It's been a rough ten years or so for Sweden's Dark Tranquillity. Since the release of 2005's 'Character', this Gothenburg original has seemed to languish, stagnant and unable to grow, releasing several albums that simply retread the same ground over and over again without pushing forward. While Atoma is still well-mired in the swamp that is Dark Tranquillity's lack of evolution, it is by far the best effort they have put out in the last decade, and everything about this album from its production to its song writing shines with quality. Here and there a patient listener can hear glimmers of new ideas mixing with the old (the bonus tracks in particular are reminiscent of 1999's brilliant album 'Projector') and it's obvious that Atoma is the peak of DT's current sound. This is a great stepping-on point for new fans as well as a place for old fans to come back into the fold. 

5) Witherscape - The Northern Sanctuary

Put quite simply, The Northern Sanctuary is the best album Dan Swanö has put out since Edge of Sanity's 'Crimson'. This album simply oozes quality, from its exacting production values to its memorable ear-worm songs. Witherscape play progressive death metal heavy on hooky choruses and clean vocals that somehow manages an almost pop-music level of catchiness without sacrificing heaviness. This is the continuation to Edge of Sanity that fans have been waiting for, and it's glorious.

4) Vektor - Terminal Redux

These thrashers just can't catch a break. No sooner do they put together a phenomenal album that breaks into almost all of the metal press's top 10 lists than they lose 3/4 of their members, leaving David DiSanto (guitars/vocals) the only remaining player. Terminal Redux is a triumph of long-form song writing and Vektor is the only thrash band that could get away with an album over seventy minutes long in a genre where efficiency and brevity are king. And a concept album no less! That's not to say that Vektor outstays their welcome, on the contrary, each track is filled to the brim, overflowing with ideas, hooks and riffs.

3) Obscura - Akroasis

Speaking of bands with only one original member left standing, Obscura managed to knock it out of the park with this absolutely enthralling technical death metal record filled to the brim with spacey fret-less bass and otherworldly guitar solos even after losing all members other than founder Steffen Kummerer (guitars/vocals). As a huge fan of the band's previous album Omnivium, I'll admit that I was possessed with a fair degree of trepidation when I first heard that the band had undergone such a massive change in personnel, but Kummerer seems to have a knack for attracting incredible talent to Obscura, and every second of this album shines with polish. The mix is alive and organic, with just enough of a futuristic shine to it to evoke the occasional Cynic vibe. Other than the more straightforward and brutal track 'Ode to the Sun', Akroasis is progressive tech death to its core and would have easily claimed the top of this year's list if it hadn't been for the return of a former greatness and a young upstart band that came out of nowhere to win the prize.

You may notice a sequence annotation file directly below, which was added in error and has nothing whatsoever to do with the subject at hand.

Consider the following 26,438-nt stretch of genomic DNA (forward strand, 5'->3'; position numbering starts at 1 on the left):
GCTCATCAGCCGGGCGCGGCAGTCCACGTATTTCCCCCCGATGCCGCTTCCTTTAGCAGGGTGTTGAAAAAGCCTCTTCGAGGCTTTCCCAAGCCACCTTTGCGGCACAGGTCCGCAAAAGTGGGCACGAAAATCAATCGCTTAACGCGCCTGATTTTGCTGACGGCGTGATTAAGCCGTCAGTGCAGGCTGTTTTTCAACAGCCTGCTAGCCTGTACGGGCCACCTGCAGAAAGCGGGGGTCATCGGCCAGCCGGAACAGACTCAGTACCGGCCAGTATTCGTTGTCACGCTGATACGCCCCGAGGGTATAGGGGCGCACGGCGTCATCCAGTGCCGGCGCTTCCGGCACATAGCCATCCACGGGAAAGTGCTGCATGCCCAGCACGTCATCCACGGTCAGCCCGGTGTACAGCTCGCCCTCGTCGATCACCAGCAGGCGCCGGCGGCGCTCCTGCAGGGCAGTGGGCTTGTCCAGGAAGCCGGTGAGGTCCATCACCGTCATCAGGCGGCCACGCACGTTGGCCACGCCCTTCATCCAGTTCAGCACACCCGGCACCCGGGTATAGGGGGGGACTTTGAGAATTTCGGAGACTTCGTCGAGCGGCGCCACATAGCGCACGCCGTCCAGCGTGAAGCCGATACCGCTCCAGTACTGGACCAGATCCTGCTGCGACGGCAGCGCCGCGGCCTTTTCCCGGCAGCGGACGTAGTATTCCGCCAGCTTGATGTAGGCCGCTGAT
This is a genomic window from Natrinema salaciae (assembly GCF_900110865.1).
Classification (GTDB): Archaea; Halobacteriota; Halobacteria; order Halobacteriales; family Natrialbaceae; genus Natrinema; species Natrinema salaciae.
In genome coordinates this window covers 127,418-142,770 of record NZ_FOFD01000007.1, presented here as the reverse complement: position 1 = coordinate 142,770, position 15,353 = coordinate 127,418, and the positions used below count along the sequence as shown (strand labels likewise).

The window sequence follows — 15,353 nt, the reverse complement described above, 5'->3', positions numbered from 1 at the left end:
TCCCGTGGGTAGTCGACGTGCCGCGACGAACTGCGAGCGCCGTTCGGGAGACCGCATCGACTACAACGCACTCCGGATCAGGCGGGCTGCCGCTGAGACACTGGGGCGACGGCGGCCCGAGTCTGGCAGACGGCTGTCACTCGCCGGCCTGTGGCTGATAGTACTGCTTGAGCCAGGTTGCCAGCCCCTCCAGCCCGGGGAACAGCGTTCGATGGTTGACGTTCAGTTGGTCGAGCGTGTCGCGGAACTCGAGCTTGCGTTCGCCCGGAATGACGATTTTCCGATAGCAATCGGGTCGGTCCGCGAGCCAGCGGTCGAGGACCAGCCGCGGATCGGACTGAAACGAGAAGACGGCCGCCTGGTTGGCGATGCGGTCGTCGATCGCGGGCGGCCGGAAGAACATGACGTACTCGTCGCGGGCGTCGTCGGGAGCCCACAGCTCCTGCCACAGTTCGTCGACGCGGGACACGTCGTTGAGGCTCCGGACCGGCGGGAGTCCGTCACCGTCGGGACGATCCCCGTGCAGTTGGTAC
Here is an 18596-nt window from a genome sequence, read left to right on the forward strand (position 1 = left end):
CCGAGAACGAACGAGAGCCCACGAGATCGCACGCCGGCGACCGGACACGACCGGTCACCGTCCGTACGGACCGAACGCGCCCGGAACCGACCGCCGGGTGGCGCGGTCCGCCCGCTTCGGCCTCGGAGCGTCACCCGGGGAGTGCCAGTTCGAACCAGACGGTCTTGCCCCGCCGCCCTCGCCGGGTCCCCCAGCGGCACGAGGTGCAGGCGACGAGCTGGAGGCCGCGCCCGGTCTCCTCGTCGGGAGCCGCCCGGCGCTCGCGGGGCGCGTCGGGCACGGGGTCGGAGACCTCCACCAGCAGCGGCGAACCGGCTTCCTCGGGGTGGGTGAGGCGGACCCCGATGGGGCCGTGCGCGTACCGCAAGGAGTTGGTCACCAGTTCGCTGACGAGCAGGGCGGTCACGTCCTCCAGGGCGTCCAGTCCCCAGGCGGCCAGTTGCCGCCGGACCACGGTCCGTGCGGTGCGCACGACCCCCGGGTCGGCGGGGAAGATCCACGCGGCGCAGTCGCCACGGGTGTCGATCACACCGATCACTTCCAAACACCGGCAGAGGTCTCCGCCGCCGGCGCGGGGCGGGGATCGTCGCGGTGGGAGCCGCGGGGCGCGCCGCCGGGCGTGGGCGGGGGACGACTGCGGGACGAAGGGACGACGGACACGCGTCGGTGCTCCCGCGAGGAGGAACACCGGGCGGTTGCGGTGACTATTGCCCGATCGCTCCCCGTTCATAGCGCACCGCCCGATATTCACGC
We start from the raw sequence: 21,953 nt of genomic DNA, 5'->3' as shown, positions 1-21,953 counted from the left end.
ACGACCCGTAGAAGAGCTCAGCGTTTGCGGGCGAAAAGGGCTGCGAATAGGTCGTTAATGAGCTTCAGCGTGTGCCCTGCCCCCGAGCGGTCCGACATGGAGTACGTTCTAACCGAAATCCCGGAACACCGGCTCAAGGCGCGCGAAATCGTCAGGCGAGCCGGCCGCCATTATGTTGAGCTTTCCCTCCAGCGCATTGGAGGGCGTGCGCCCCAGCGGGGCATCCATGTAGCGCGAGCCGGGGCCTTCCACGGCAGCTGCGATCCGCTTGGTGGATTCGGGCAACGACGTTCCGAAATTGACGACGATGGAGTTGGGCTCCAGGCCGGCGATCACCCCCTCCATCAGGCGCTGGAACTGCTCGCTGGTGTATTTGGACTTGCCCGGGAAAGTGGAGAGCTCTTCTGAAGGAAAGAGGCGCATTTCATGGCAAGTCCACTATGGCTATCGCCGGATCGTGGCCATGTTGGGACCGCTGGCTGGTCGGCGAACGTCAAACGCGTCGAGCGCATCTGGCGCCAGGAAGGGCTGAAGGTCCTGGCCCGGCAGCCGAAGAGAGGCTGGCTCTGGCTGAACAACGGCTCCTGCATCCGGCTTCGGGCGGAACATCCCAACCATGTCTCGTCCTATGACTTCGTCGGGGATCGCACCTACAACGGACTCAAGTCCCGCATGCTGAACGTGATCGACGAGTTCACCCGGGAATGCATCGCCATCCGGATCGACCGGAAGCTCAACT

2) Avantasia - Ghostlights

Easily the best power metal release of 2016, Avantasia's Ghostlights is a monumental return to form that utterly shocked me with its grandeur. The songwriting is tight and hooky, the cheese is kept to manageable levels, and the choruses are simply to die for. Avantasia haven't sounded this good since their debut The Metal Opera all the way back in 2001. Ghostlights features a veritable who's who of guest vocalists: Dee Snider, Geoff Tate, Michael Kiske, and more. Opener 'Mystery of a Blood Red Rose' is the biggest earworm of the bunch and would sound perfectly at home on one of the better Meatloaf albums. I defy you to listen to 'Draconian Love' and 'Let the Storm Descend Upon You' and walk away without those verses and choruses stuck in your head for days. Topping it all off is a rich and decadent production that is truly a pleasure to listen to

Album of the Year: Virvum - Illuminance

At number one, a surprise upset that seemingly came out of nowhere is Switzerland's own technical death metal outfit Virvum and their debut: Illuminance.  Rarely has progressive technical death metal been so captivating, uplifting, and well-composed. Not only is Virvum's first album the debut of the year, it blew away even its long-running competitors. Read Metal Undercover's review of Illuminance HERE.